Neuron Culture

My interest in global warming grows apace, both because it stands to impose some very grim effects and because it makes an interesting (if dismaying) study in culture’s attitude toward science (see my post on “Climate change as a teset of empiricism and secular democracy“) and how vested interests can affect same.


Florida at present (left) and what it will look like if seas rise 20 feet. from Al Gore’s An Inconvenient Truth

The puzzle at this point is why so many people, including intelligent people with decent scientific literacy, still doubt humans are causing the earth to warm dangerously. More people these days believe this, it seems, as they feel the summers get hotter and the weather more chaotic; seeing is believing. And Al Gore’s movie and book — the source of the image below — seem to be convincing a lot of people. Yet many otherwise literate folks still harbor doubts.

Doubters (or those who wish to sway them) might be interested in any of several good talking-point type summaries of the evidence that lately appeared:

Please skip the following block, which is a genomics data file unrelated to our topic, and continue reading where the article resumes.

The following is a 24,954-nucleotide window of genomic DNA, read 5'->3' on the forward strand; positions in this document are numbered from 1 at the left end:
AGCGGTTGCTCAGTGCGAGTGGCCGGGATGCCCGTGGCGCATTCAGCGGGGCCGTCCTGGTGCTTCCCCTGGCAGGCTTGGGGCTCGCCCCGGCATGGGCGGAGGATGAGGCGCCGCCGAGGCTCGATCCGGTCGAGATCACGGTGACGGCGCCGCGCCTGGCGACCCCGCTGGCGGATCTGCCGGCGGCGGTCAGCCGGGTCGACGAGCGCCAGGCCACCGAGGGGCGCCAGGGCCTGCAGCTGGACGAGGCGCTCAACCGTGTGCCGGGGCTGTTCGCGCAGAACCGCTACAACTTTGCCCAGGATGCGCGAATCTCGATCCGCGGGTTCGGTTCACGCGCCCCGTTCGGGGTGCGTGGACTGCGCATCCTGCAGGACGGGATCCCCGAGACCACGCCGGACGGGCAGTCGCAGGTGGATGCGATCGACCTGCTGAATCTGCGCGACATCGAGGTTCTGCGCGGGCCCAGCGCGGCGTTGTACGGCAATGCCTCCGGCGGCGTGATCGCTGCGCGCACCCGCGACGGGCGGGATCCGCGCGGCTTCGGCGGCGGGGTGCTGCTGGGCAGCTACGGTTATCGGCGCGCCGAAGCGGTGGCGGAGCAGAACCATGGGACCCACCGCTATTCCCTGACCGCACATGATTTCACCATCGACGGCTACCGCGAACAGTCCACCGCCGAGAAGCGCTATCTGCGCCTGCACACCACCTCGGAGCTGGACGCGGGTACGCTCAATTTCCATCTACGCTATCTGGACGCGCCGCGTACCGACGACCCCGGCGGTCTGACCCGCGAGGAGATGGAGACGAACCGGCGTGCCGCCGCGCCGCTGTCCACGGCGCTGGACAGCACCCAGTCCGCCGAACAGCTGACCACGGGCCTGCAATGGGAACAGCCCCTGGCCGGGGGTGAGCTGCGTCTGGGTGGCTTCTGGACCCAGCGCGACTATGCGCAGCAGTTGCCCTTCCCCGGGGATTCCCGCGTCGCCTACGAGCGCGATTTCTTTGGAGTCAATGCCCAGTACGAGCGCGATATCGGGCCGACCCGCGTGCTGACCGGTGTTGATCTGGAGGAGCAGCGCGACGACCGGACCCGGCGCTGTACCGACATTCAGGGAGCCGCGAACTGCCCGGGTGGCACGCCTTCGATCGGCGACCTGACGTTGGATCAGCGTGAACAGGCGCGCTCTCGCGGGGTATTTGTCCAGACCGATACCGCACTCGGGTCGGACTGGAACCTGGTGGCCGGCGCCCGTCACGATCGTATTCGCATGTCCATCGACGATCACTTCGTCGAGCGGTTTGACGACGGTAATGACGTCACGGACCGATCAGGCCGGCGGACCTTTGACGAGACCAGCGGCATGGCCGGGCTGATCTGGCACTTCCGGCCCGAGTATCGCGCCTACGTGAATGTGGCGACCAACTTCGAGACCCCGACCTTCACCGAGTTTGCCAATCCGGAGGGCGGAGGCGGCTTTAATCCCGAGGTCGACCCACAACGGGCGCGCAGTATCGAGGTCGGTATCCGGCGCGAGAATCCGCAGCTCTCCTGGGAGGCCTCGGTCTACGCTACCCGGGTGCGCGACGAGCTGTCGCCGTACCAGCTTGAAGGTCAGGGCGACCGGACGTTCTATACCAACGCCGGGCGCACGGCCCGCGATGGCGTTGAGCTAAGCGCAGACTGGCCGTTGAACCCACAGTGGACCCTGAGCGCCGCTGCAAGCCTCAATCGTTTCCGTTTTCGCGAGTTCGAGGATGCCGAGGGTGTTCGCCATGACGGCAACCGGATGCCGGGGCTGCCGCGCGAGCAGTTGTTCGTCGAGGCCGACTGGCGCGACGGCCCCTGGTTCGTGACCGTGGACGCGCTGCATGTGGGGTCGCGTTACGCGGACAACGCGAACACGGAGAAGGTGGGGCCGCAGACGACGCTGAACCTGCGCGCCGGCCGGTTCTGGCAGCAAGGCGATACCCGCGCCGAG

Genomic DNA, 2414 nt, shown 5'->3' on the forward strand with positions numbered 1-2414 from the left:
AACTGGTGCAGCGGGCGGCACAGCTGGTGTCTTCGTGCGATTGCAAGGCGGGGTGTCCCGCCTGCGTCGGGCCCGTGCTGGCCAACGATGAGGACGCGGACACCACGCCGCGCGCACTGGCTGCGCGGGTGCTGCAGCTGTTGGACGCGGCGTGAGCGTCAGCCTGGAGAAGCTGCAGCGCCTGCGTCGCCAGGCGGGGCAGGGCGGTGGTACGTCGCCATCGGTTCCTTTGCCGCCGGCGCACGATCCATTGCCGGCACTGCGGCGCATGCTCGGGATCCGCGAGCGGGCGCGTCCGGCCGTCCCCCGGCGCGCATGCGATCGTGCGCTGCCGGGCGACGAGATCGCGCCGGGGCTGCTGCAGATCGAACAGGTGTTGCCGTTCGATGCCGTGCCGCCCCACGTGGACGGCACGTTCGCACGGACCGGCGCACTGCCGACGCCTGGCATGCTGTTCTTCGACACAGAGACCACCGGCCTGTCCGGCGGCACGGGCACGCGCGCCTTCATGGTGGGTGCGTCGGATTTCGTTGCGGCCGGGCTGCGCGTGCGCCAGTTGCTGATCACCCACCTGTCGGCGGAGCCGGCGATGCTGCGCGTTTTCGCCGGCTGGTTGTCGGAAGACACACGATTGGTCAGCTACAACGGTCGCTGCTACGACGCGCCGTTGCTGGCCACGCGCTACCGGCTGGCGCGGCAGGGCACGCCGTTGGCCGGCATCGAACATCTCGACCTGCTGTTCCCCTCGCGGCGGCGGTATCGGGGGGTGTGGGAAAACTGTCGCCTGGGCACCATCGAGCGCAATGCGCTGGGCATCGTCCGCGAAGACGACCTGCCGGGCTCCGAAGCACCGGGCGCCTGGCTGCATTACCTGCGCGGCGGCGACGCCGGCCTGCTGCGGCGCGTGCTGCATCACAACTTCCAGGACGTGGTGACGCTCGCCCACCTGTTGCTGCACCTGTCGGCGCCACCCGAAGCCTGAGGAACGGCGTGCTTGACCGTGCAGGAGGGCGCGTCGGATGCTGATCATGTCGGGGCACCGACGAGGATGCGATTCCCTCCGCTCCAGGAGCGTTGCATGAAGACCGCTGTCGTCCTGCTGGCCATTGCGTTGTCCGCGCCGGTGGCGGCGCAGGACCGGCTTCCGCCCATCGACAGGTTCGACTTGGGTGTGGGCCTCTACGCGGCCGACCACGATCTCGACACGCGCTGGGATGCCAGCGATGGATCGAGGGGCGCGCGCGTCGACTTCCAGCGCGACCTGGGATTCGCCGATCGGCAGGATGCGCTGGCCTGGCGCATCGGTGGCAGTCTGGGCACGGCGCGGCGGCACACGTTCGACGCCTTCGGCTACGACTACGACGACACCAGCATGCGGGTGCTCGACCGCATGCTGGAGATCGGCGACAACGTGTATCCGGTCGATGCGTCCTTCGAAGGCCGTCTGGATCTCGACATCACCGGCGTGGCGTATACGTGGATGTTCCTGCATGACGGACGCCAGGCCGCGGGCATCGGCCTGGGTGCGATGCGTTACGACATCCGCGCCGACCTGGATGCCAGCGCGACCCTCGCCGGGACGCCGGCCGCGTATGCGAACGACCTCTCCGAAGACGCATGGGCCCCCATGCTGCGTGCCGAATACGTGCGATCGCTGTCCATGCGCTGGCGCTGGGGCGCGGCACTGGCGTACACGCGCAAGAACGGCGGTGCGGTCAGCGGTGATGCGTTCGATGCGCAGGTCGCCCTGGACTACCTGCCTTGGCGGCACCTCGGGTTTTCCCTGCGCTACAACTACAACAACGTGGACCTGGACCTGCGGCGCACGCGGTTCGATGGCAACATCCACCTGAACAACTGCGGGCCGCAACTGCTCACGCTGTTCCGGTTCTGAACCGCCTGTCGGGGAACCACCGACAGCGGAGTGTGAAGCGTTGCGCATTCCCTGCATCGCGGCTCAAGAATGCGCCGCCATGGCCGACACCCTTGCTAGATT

George Mauser’s post at the SciAm blog discusses this doubt and summarizes the reasons to dispense with it; it includes links to past discussions of the same topic.

A Real Climate post on “Runway tipping points of no return” starts by noting the media, by attending the prospect that the climate has passed a tipping point, seems to have reached a tipping point of its own; along the way, the post summarizes some of the key evidence.

The juiciest recent summaries I’ve seen, however, are on subscription-only sites. They are

Jim Hansen’s great piece in the New York Review of Books lays out the evidence and need for immediate action with wonderful concision. It’s one of the best, most readably concentrated summaries and appeals I’ve seen.

The New York Times runs a long summary that’s also well done, though it’s unfortunately behind the magazine’s “TimesSelect” premium service. It’d be nice if the Times put material that’s so publicly vital a bit more up front.

All highly recommended for bringing concision to either your own or your skeptical friends’ thinking on climate change.


  1. #1 ghollingshead
    February 15, 2007

    how come Gore says the water will go up 20 feet and the ipcc says 1, Nasa says maybe 4 inches.

    Where is the consensus?

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